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This Emergency LED Lamp Is a Great Backup

And what the heck is NotaBotYet?

Fig. 1: A compact, dimmable LED “flashlight.”

The Middle Atlantic and Northeast regions got hammered with several severe wind and rain storms in October. Extensive power failures were the result, forcing many to the drug store for flashlights and batteries.

Consulting engineer R. Morgan Burrow, Jr., P.E., came across a compact LED Glow Bright Switch “flashlight,” pictured in Fig. 1. 

These LED lamps are dimmable, too. Stick one in your vehicle glove box, or in the drawer at your transmitter site. The emergency lights have a battery saver tab, shown in Fig. 2, which must be removed before use, but conserves the battery until the light is used.

Fig. 2: The battery saver tab on the back helps keep the AAA batteries fresh.

The lights provide 200 lumens and can be mounted with either magnets, a hook-and-loop fastener or a hook. The light is powered with three AAA batteries, which are included in the initial purchase.

It’s cheap insurance for a time when you need an emergency light.

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Fig. 3: An interface schematic for a remote microphone control panel, using a NotaBotYet board.

Fig. 4: The remote interface and wiring, ready to install.

Brian Gullikson is the chief engineer for the University of Northwestern St. Paul stations, KTIS, KDNW and KDNI. Brian and colleague Mark Allard wanted to interface a PR&E mike control panel to a GPIO port on his Axia Power Station.

Using a NotaBotYet breakout-with-relay board, Mark came up with the Visio hookup drawing (shown in Fig. 3).

Not only does the schematic handle the control for the switches, but it flips around the surface-mount LEDs on the panel to the current revision, using the NotaBotYet board.

Fig. 4 shows the parts used. A variety of problem-solving NotaBotYet boards are available. Find out more by heading to

The NotaBotYet boards are available from BGS and BSW.

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Terry Skelton retired from Clear-Com last year but stays up on the industry through the pages of Radio World and the Workbench column.

Terry shares a good source of hand tools that are suitable for electronics work. He found these at the national “hobby” chain A.C. Moore.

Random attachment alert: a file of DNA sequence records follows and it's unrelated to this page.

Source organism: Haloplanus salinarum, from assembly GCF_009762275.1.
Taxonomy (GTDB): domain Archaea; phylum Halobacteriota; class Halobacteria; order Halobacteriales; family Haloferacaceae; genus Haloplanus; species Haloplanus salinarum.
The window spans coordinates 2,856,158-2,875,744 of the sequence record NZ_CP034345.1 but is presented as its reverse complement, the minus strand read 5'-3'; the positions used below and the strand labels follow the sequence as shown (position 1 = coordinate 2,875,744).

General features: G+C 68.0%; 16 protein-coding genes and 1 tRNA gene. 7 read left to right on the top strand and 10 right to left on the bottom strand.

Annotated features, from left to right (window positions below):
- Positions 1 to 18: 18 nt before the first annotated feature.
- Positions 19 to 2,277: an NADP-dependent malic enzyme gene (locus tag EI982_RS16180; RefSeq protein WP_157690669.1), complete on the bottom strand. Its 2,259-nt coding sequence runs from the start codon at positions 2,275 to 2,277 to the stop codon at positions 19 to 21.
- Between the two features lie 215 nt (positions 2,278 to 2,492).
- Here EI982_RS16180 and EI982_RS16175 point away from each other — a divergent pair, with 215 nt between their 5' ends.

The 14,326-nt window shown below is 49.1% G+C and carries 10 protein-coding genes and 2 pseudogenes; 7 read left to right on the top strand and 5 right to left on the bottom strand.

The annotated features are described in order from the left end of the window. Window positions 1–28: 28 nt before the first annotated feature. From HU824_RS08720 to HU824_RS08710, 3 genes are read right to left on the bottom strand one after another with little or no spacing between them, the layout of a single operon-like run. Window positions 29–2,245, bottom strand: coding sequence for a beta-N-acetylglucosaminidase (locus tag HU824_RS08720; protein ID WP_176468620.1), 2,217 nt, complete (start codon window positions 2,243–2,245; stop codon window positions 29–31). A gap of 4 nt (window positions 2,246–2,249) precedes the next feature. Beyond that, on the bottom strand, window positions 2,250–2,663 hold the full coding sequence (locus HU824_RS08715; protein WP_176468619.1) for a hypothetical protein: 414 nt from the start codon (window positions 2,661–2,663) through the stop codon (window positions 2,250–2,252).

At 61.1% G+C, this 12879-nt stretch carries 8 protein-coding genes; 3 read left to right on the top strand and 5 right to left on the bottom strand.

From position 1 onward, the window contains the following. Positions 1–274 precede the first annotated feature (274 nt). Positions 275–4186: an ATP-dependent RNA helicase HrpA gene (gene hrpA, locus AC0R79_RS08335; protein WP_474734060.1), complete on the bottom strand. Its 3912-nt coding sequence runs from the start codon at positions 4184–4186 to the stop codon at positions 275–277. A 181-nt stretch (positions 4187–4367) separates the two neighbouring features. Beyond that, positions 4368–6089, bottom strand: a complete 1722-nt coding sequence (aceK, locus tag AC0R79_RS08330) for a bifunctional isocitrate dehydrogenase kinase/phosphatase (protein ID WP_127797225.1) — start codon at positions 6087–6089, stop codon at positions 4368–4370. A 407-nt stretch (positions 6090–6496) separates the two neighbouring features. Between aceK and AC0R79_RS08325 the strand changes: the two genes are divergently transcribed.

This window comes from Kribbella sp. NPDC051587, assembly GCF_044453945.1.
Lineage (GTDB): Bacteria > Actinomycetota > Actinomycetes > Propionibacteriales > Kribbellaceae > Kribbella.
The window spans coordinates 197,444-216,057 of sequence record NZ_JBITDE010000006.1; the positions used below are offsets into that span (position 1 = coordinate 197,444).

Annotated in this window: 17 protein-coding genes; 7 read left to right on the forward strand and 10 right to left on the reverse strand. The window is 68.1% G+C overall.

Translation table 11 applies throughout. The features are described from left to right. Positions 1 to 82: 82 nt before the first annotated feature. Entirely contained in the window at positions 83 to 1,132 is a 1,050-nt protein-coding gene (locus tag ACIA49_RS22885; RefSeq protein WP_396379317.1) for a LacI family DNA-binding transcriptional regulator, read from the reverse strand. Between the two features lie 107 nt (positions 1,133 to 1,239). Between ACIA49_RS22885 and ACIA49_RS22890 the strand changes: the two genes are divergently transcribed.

They had a medium-priced line and a higher (approximately $15) priced line of needle-nosed pliers, diagonal-cutters and similar tools. These tools typically are used for jewelry.

With Radio Shack and many local wholesale electronics parts houses gone, and the tools in the big box home improvement stores more suitable to attacking the power grid, these small tools are a good find, especially if you’re in a hurry.

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Fig. 5: Useful Faber-Castell eraser pencils.

Fig. 6: The fine tip makes the pencil eraser ideal for fine detail work.

Shortly after we published Greg Muir’s tip of using the old-style pencil erasers, shown in Fig. 5 and described in the Nov. 22 column, Greg was called to diagnose a transmitter that was on life support on the top of a snowy mountain. While there, Greg had to clean an intermittent rotary switch, and Fig. 6 demonstrates the beauty of these erasers.

Since they can be sharpened to a fine tip, they work great for very small detail work — such as the wiper of the rotary switch.

Contribute to Workbench. You’ll help fellow engineers and qualify for SBE recertification credit. Send Workbench tips to [email protected]. Fax to (603) 472-4944.

Author John Bisset has spent 48 years in the broadcasting industry and is still learning. He handles West Coast sales for the Telos Alliance. He is SBE certified and is a past recipient of the SBE’s Educator of the Year Award.